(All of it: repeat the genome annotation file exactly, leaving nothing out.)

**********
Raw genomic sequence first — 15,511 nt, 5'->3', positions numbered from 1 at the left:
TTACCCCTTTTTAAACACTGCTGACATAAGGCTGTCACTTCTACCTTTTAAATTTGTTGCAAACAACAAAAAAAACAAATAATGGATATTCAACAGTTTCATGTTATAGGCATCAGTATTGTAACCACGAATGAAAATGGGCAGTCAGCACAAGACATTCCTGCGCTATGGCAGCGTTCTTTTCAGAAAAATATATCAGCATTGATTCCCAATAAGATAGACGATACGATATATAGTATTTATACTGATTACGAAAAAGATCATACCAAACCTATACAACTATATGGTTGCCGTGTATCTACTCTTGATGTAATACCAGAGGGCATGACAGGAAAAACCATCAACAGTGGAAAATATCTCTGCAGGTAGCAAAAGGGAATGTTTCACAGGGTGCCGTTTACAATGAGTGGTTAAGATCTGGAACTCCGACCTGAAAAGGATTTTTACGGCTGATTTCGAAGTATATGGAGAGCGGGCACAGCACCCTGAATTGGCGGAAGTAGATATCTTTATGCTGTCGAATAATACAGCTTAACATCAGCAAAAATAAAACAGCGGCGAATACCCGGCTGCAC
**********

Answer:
Raw genomic sequence first — 15,511 nt, 5'->3', positions numbered from 1 at the left:
TTACCCCTTTTTAAACACTGCTGACATAAGGCTGTCACTTCTACCTTTTAAATTTGTTGCAAACAACAAAAAAAACAAATAATGGATATTCAACAGTTTCATGTTATAGGCATCAGTATTGTAACCACGAATGAAAATGGGCAGTCAGCACAAGACATTCCTGCGCTATGGCAGCGTTCTTTTCAGAAAAATATATCAGCATTGATTCCCAATAAGATAGACGATACGATATATAGTATTTATACTGATTACGAAAAAGATCATACCAAACCTATACAACTATATGGTTGCCGTGTATCTACTCTTGATGTAATACCAGAGGGCATGACAGGAAAAACCATCAACAGTGGAAAATATCTCTGCAGGTAGCAAAAGGGAATGTTTCACAGGGTGCCGTTTACAATGAGTGGTTAAGATCTGGAACTCCGACCTGAAAAGGATTTTTACGGCTGATTTCGAAGTATATGGAGAGCGGGCACAGCACCCTGAATTGGCGGAAGTAGATATCTTTATGCTGTCGAATAATACAGCTTAACATCAGCAAAAATAAAACAGCGGCGAATACCCGGCTGCAC